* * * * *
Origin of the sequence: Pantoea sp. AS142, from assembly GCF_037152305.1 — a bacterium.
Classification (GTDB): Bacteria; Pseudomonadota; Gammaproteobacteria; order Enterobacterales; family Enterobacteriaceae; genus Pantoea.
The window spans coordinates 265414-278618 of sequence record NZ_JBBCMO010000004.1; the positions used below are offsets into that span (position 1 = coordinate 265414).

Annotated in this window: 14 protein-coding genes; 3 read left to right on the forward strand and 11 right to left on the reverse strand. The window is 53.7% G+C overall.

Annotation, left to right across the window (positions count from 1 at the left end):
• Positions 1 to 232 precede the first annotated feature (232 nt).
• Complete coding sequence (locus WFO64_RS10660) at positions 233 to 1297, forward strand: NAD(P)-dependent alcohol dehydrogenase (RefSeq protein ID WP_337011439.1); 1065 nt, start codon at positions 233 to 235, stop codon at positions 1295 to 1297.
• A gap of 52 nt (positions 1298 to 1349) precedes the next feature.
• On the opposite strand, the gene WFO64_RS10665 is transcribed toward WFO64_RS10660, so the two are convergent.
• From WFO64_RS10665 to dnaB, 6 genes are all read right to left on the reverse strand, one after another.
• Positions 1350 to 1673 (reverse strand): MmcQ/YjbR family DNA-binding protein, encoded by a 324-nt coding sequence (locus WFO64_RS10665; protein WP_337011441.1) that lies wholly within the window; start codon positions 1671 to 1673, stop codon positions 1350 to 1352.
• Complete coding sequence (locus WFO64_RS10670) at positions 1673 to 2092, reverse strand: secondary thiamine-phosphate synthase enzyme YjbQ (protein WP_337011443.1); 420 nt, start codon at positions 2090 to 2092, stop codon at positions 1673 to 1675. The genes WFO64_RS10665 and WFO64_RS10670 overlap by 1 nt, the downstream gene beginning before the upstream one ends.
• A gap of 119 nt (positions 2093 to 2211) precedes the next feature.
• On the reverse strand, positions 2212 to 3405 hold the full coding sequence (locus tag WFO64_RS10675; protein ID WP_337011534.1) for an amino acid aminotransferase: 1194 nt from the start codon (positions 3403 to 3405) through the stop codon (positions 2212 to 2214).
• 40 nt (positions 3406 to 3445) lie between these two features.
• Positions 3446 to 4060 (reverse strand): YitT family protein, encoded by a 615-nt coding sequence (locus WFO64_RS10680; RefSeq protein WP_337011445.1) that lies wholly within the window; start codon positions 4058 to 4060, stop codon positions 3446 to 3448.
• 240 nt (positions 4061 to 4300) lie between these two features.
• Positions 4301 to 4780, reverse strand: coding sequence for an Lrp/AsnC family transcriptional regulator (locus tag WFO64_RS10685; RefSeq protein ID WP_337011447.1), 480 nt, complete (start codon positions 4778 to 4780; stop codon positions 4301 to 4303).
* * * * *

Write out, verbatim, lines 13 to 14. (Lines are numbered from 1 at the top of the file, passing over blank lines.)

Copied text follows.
• A gap of 119 nt (positions 2093 to 2211) precedes the next feature.
• On the reverse strand, positions 2212 to 3405 hold the full coding sequence (locus tag WFO64_RS10675; protein ID WP_337011534.1) for an amino acid aminotransferase: 1194 nt from the start codon (positions 3403 to 3405) through the stop codon (positions 2212 to 2214).